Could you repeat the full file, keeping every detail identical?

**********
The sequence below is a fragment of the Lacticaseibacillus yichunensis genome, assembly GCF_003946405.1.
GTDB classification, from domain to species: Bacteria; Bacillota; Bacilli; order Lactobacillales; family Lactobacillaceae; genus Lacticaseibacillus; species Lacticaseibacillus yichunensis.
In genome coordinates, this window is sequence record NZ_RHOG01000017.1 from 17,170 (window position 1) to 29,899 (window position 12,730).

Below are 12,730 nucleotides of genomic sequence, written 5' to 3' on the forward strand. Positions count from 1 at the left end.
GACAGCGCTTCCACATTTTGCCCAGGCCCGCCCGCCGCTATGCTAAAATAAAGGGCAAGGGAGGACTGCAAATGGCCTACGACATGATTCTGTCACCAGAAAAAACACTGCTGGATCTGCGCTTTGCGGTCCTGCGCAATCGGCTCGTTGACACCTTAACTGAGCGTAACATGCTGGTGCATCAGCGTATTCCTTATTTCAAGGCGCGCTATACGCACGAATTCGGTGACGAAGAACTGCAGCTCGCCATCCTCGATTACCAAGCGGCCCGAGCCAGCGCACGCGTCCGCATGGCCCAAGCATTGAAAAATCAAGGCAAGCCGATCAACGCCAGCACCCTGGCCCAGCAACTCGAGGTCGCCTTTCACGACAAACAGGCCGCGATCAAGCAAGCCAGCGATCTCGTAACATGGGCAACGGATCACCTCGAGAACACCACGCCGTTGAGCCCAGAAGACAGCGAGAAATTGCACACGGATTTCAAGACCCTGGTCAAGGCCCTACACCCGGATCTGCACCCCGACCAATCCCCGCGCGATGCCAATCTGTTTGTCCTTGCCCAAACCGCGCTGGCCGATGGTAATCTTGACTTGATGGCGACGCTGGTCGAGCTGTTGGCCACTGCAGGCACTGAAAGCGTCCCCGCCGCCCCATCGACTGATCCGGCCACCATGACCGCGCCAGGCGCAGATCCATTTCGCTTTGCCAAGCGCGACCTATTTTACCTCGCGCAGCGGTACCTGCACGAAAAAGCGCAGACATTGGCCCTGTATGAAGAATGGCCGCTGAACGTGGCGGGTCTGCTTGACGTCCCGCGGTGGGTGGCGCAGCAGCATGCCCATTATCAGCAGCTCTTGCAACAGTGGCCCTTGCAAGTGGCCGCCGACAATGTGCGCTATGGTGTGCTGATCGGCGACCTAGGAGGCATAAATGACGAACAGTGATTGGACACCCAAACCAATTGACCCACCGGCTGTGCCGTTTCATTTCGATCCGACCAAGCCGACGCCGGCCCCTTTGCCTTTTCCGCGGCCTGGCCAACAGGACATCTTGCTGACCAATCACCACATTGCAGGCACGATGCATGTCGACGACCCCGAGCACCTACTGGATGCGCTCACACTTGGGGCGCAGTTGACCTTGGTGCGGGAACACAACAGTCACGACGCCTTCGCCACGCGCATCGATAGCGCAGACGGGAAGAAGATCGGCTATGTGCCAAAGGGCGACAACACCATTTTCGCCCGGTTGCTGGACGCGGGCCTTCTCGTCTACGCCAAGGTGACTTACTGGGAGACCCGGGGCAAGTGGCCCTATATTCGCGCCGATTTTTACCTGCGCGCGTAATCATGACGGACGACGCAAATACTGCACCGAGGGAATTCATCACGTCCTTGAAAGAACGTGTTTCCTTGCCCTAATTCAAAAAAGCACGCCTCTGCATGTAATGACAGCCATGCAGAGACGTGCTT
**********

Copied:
The sequence below is a fragment of the Lacticaseibacillus yichunensis genome, assembly GCF_003946405.1.
GTDB classification, from domain to species: Bacteria; Bacillota; Bacilli; order Lactobacillales; family Lactobacillaceae; genus Lacticaseibacillus; species Lacticaseibacillus yichunensis.
In genome coordinates, this window is sequence record NZ_RHOG01000017.1 from 17,170 (window position 1) to 29,899 (window position 12,730).

Below are 12,730 nucleotides of genomic sequence, written 5' to 3' on the forward strand. Positions count from 1 at the left end.
GACAGCGCTTCCACATTTTGCCCAGGCCCGCCCGCCGCTATGCTAAAATAAAGGGCAAGGGAGGACTGCAAATGGCCTACGACATGATTCTGTCACCAGAAAAAACACTGCTGGATCTGCGCTTTGCGGTCCTGCGCAATCGGCTCGTTGACACCTTAACTGAGCGTAACATGCTGGTGCATCAGCGTATTCCTTATTTCAAGGCGCGCTATACGCACGAATTCGGTGACGAAGAACTGCAGCTCGCCATCCTCGATTACCAAGCGGCCCGAGCCAGCGCACGCGTCCGCATGGCCCAAGCATTGAAAAATCAAGGCAAGCCGATCAACGCCAGCACCCTGGCCCAGCAACTCGAGGTCGCCTTTCACGACAAACAGGCCGCGATCAAGCAAGCCAGCGATCTCGTAACATGGGCAACGGATCACCTCGAGAACACCACGCCGTTGAGCCCAGAAGACAGCGAGAAATTGCACACGGATTTCAAGACCCTGGTCAAGGCCCTACACCCGGATCTGCACCCCGACCAATCCCCGCGCGATGCCAATCTGTTTGTCCTTGCCCAAACCGCGCTGGCCGATGGTAATCTTGACTTGATGGCGACGCTGGTCGAGCTGTTGGCCACTGCAGGCACTGAAAGCGTCCCCGCCGCCCCATCGACTGATCCGGCCACCATGACCGCGCCAGGCGCAGATCCATTTCGCTTTGCCAAGCGCGACCTATTTTACCTCGCGCAGCGGTACCTGCACGAAAAAGCGCAGACATTGGCCCTGTATGAAGAATGGCCGCTGAACGTGGCGGGTCTGCTTGACGTCCCGCGGTGGGTGGCGCAGCAGCATGCCCATTATCAGCAGCTCTTGCAACAGTGGCCCTTGCAAGTGGCCGCCGACAATGTGCGCTATGGTGTGCTGATCGGCGACCTAGGAGGCATAAATGACGAACAGTGATTGGACACCCAAACCAATTGACCCACCGGCTGTGCCGTTTCATTTCGATCCGACCAAGCCGACGCCGGCCCCTTTGCCTTTTCCGCGGCCTGGCCAACAGGACATCTTGCTGACCAATCACCACATTGCAGGCACGATGCATGTCGACGACCCCGAGCACCTACTGGATGCGCTCACACTTGGGGCGCAGTTGACCTTGGTGCGGGAACACAACAGTCACGACGCCTTCGCCACGCGCATCGATAGCGCAGACGGGAAGAAGATCGGCTATGTGCCAAAGGGCGACAACACCATTTTCGCCCGGTTGCTGGACGCGGGCCTTCTCGTCTACGCCAAGGTGACTTACTGGGAGACCCGGGGCAAGTGGCCCTATATTCGCGCCGATTTTTACCTGCGCGCGTAATCATGACGGACGACGCAAATACTGCACCGAGGGAATTCATCACGTCCTTGAAAGAACGTGTTTCCTTGCCCTAATTCAAAAAAGCACGCCTCTGCATGTAATGACAGCCATGCAGAGACGTGCTT